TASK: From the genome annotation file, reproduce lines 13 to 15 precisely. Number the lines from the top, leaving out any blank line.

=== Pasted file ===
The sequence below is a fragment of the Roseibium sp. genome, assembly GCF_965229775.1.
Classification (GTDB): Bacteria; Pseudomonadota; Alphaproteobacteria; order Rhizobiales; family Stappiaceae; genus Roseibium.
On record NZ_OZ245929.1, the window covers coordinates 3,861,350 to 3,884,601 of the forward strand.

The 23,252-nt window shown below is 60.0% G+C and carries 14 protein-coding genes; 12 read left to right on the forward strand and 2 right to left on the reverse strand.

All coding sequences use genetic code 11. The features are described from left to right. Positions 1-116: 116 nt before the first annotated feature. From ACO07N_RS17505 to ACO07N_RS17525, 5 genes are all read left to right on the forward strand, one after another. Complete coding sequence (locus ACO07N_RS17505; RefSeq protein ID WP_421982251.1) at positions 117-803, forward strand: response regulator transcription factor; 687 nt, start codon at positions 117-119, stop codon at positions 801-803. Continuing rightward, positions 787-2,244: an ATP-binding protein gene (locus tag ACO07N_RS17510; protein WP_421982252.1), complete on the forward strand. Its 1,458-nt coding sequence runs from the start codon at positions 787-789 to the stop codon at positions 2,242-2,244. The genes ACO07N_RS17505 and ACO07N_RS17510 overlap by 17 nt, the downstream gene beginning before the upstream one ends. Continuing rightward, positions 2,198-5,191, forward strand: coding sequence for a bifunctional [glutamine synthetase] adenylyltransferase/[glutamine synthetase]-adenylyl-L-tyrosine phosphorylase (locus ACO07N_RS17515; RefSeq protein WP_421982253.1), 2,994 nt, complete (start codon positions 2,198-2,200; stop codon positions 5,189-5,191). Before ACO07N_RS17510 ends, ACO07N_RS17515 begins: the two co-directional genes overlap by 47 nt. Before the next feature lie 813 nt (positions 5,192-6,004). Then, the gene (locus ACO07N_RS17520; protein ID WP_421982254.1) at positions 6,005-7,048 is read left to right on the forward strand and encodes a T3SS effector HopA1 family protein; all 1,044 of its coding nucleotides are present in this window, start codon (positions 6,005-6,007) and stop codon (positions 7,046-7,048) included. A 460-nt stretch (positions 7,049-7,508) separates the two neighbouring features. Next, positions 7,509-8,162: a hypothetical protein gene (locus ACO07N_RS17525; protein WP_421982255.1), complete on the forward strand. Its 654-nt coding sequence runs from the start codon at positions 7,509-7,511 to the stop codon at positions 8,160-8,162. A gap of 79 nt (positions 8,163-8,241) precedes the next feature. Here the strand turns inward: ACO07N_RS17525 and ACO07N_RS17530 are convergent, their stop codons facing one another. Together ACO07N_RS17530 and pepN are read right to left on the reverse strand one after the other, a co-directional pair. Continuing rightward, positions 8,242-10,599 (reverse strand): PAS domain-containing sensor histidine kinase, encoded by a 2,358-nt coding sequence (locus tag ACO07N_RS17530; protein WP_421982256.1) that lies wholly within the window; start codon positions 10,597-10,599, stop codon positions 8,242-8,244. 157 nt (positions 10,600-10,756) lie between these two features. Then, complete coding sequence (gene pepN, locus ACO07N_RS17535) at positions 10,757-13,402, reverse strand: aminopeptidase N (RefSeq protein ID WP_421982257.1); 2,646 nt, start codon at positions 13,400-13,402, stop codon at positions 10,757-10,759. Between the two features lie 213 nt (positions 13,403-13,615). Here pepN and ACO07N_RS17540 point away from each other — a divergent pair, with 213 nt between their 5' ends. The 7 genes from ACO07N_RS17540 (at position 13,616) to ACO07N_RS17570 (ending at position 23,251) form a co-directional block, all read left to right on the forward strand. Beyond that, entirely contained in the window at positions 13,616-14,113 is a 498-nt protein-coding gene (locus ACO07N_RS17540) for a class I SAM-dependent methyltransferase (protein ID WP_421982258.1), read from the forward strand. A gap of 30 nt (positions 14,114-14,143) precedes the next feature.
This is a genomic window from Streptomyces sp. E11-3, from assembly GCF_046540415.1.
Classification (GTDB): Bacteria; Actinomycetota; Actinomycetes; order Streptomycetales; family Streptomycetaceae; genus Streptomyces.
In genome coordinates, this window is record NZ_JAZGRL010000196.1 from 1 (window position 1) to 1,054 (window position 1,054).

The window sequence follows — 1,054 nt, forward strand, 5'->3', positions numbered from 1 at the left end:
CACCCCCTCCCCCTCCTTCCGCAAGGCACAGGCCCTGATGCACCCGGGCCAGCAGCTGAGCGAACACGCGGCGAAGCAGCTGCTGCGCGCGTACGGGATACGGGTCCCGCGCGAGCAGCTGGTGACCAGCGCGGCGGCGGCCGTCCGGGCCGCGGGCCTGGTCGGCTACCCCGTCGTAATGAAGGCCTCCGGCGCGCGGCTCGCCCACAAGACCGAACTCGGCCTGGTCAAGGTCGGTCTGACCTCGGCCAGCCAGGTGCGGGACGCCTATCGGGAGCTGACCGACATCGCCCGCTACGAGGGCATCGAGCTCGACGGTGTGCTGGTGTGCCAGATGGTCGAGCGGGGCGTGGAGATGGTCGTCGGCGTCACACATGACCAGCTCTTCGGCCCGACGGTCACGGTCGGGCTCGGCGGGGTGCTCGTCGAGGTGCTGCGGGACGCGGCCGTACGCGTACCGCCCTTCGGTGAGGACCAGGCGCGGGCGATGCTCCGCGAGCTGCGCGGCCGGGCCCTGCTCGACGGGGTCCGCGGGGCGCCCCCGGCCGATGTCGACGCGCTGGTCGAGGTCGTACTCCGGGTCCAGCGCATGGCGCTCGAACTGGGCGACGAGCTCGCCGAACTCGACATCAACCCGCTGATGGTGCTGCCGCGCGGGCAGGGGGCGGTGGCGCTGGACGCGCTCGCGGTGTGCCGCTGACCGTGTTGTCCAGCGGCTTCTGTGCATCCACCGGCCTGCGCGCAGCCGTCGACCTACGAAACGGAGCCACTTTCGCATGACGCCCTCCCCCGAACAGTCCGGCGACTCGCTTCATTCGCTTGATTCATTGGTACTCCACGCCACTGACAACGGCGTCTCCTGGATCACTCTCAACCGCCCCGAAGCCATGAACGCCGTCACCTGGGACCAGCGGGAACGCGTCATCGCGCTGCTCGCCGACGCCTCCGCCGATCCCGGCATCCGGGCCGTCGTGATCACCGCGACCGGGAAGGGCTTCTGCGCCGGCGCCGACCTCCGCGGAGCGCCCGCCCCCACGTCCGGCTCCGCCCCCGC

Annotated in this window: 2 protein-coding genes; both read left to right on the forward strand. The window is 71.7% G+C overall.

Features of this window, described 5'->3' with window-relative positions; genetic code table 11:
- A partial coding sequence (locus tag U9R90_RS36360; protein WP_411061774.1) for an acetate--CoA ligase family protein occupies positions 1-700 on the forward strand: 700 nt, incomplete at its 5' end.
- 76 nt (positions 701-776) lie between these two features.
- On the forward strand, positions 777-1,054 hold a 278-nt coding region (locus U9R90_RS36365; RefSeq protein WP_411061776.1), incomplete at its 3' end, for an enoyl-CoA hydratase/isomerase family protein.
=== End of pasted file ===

- A partial coding sequence (locus tag U9R90_RS36360; protein WP_411061774.1) for an acetate--CoA ligase family protein occupies positions 1-700 on the forward strand: 700 nt, incomplete at its 5' end.
- 76 nt (positions 701-776) lie between these two features.
- On the forward strand, positions 777-1,054 hold a 278-nt coding region (locus U9R90_RS36365; RefSeq protein WP_411061776.1), incomplete at its 3' end, for an enoyl-CoA hydratase/isomerase family protein.